Software

3 Major Features Android Needs Now

In case you did not know, the very first Android phone was the HTC Dream or also known as the T-Mobile G1. It definitely impressed a lot of people with its vast potential. Experts even predicted back in 2008 that Google’s platform could “overtake Apple’s darling” iPhone. Well, it definitely did – Android currently runs on roughly 85 percent of the world’s phones.

But a decade later, there are still problems rife within the Android operating system that Google has yet to figure out how to fix. According to CNET, here is what could use some work.

Fixing the Fragmentation Issue

Google announces the next version of the Android OS. Six months later, you are still waiting for your phone to get it. This is what fragmentation. It happens when phone owners use older versions of the operating system, and it is Android’s enemy because it means not all users can access the latest new features. Fragmentation introduces an inconsistency in the Android experience and delays some phones from receiving timely security patches.

android phone

Google has certainly made strides to fight fragmentation. Last year, the company changed Android’s underlying architecture with version 8.0 Oreo. Called Project Treble, Google now aims to clear away the roadblocks between getting a new update to consumers.

Create a Single Killer Messaging App

Google is leagues ahead in its virtual voice assistant, but Apple has nailed the messaging app. So much so that friends, family, and even colleagues chorus that the iPhone’s superior iMessage features keep them from switching to Android. Apple’s Messages app does the basics well, dresses up messages with animated GIFs like Animoji and Memoji (these two work on the iPhone X families only) and reward iPhone users by letting them chat through the same single Messages app over Wi-Fi (that’s iMessages).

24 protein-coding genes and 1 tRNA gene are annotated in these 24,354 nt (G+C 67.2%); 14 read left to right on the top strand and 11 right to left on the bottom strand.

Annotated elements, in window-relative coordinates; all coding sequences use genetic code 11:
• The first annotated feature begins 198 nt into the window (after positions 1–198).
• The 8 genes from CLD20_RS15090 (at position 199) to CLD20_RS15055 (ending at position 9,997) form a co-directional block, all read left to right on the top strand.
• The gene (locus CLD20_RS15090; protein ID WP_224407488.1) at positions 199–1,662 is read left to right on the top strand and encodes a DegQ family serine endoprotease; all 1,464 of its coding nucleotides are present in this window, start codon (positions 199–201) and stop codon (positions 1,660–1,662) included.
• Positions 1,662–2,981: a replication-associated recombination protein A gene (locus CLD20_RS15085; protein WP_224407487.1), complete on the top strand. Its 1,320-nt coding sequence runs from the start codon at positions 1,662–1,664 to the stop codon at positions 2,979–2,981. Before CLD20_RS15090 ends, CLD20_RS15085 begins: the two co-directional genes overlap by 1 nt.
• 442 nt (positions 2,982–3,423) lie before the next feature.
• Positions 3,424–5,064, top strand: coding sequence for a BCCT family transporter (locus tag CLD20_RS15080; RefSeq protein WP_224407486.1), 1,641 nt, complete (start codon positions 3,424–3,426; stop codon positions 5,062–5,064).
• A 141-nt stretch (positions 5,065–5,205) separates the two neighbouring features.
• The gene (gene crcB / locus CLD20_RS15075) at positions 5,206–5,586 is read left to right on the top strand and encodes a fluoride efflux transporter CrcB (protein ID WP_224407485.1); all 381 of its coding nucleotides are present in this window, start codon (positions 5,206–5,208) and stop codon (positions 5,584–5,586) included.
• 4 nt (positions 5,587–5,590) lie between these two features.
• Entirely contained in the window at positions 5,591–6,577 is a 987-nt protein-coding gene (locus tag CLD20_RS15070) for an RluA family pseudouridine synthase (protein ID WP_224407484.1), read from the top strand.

android messaging

It may not seem like a big deal, but Android’s chaotic messaging story is simply another form of fragmentation, and neither of them can catch Apple’s elegant solo app. Instead of making one messenger your go-to, Google asks you to check up to four – and that is not even including popular third-party programs like Facebook Messenger and WhatsApp.

Come Up With a More Intuitive Interface

Google’s overall interface just is not as intuitive compared to the iPhone’s simplicity. The former added a layer of complexity: an app tray to put all your apps so you can arrange your many home screens exactly how you like. Even from the early days, you could long press the screen to change your wallpaper and add widgets. That spirit of flexibility and tucked-away features makes Android harder to pick up and learn for first-timers.

Today, perhaps the biggest complaint is with Android Pie’s gesture support and layout. The motions are not completely intuitive and the look is imbalanced: you have a pill-shaped button you can press to go Home and swipe right to multitask. But you cannot swipe left; instead, you need to press a back button. Plenty of phone makers have figured out how to make swipe navigation good. Google can do better, too.

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